Starter Dad was fun, quite the partier and, well, not quite so steadfast. He had a decade or two of impressive business success. He prospered in the go-go ’80s real estate/mortgage industry. I benefited with a few nice Christmases and vacations at Lake Cumberland and summer weekends boating around the Lake Erie Islands. He married twice and divorced twice. Twice bitten, once shy.

Finisher Dad, meanwhile, spent years working in ditches, outdoors in subzero weather, building skyscrapers and high schools. He was a plumber. A damn good one at that. Licensed Master Plumber. Master of all things on blueprint. He worked his way up in the company, but always the work was in his blood.

One of his co-workers told me (yesterday) the story of the state office tower he plumbed in Columbus. Skyscraper. More than 5,000 inserts for toilets in the building, his co-worker told me. The insert (I think that’s what it’s called — a tube that guides the waste pipe) is set in concrete then the pipes are later run through the inserts between concrete floors. Out of those 5,000-plus inserts, one — one! — was out of plumb. And that was the architect’s error. Another story from Randy was about the plumbing plan blueprints Dad drew up for the house Randy was building about five years ago. The building inspector asked who drew up the specs — 2-inch waste line here, 4-inch line there — and he marveled that he’d never seen such impressive specs. So precise, so exact, so perfect.

Finisher Dad had a high school education and a mind as sharp as any mechanical engineer. He could rebuild car engines, weld  quarter-inch steel to a car’s frame, plumb a house stem to stern, work a crossword puzzle with the best of them (he did them in pen, whereas I stick to pencil because I’m kind of chickens**t that way). If he were a younger man, he’d probably have been an excellent IT guy.

Finisher Dad was also married twice. Never divorced. His first wife, Betty, died suddenly from a ruptured  aneurysm. No one to blame, just a terrible, sad tragedy. His finisher wife, my mom, outlived him.

Funny thing about second marriages is you typically hear about nightmare scenarios featuring the evil stepparents imposing their dark wills upon unsuspecting innocent children. Think Cinderella. Ours was not such a case. Oh, sure, we had our share of conflict (I mean, really, who doesn’t?), but I also have many happy memories of those days at 91 E. North Broadway. Big house. Big family.  Friends, neighbors and extended family came and went. Holidays were boisterous, festive affairs. My mom and Finisher Dad were deeply involved in community and neighborhood – when they weren’t fixing up our own house they spent countless hours fixing up other peoples’ homes with a pipe wrench or paint brush.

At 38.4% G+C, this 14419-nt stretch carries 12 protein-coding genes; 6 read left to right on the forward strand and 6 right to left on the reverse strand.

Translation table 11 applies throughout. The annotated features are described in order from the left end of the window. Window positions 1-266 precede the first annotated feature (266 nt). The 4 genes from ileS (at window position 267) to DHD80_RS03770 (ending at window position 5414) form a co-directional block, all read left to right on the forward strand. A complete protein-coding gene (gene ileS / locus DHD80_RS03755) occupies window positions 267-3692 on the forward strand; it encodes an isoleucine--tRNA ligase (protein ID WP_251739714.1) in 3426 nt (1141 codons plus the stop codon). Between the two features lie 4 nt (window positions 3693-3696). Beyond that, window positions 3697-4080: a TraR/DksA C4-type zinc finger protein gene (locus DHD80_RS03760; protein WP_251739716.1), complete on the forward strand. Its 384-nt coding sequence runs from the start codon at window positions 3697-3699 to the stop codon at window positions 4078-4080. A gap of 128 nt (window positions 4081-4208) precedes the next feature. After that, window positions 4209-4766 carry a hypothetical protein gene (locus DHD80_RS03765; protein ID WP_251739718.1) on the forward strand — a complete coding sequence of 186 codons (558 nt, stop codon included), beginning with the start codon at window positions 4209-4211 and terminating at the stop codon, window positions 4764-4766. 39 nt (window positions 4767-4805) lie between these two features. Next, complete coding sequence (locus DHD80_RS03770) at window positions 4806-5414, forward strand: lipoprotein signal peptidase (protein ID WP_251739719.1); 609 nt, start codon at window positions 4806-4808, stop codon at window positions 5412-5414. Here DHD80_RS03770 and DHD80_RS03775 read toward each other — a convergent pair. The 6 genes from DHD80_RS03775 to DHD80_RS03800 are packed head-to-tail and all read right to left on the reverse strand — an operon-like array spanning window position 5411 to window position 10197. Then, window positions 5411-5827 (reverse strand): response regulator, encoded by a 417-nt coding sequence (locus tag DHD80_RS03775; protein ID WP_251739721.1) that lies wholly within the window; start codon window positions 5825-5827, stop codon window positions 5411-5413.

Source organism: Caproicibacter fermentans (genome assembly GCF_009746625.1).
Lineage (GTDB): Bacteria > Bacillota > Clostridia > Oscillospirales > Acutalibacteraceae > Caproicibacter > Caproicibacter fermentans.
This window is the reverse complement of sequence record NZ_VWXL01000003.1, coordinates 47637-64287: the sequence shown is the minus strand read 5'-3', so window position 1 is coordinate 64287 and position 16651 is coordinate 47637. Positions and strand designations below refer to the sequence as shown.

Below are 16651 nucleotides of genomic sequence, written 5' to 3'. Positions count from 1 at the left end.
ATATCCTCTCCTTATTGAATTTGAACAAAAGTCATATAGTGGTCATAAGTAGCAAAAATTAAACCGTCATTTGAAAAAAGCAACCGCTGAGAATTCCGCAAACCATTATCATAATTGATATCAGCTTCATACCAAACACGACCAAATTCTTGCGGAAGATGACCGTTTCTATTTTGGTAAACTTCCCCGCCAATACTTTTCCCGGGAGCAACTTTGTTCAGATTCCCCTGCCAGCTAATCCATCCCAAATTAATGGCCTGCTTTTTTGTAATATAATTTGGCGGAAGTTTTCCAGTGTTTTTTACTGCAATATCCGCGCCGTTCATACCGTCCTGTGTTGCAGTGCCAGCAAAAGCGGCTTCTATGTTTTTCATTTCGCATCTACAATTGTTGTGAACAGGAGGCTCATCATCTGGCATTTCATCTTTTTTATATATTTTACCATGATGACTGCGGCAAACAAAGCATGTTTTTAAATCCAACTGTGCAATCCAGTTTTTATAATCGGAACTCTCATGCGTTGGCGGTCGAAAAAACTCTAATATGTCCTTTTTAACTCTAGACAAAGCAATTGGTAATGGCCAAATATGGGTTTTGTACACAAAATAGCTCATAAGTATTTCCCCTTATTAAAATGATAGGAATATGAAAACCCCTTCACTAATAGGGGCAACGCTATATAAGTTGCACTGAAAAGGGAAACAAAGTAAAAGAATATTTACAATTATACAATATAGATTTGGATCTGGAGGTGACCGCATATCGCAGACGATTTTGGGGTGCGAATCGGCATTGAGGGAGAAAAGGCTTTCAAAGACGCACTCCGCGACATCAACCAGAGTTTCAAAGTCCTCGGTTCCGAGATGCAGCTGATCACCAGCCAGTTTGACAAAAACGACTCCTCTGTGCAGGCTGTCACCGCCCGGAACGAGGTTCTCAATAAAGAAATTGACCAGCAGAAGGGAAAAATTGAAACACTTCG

At yesterday’s visitation, time after time, people I haven’t seen in 20 years told me how much they admired my parents — mom and Finisher Dad — and they invariably had a story or memory to tell me about. Some stories I’ve heard dozens of times, and others were completely new to me. One example of affection for him and by extension to the rest of our family: His first wife Betty’s siblings, Pam, David and Bobby came to the visitation. And they said to several of us, You are family. This is nearly 40 years after their sister died. To me, that speaks volumes. That is love. It is genuine affection.

Neither of my dads was especially adept at expressing himself in emotional or relationship terms. Starter Dad could to a degree, mainly after having had a few belts of booze, but Finisher Dad wasn’t built that way. Maybe in part a product of his generation, in part that stoic German stock, in part just because he was not a big talker. He let his actions speak for him.

He was passionate about commitment. Commitment to family. Commitment to cause. Commitment to the job at hand. And commitment to God. He had a deep, deep faith. Because he didn’t talk a lot, when he did talk his passion and articulation could surprise you. And, Dear Lord, don’t get him started on Christmas trees!

As I drove down to Columbus today (yesterday), I kind of searched for an appropriate way to honor my Finisher Dad, the stepdad who in many ways became the father figure I felt missing in my early life. And then it came to me: Live the kind of life he lived. Live a more exemplary life, accepting that I am not perfect but continually striving to be more perfect.

That is how I will try to honor my Finisher Dad. I will strive to live a more exemplary life.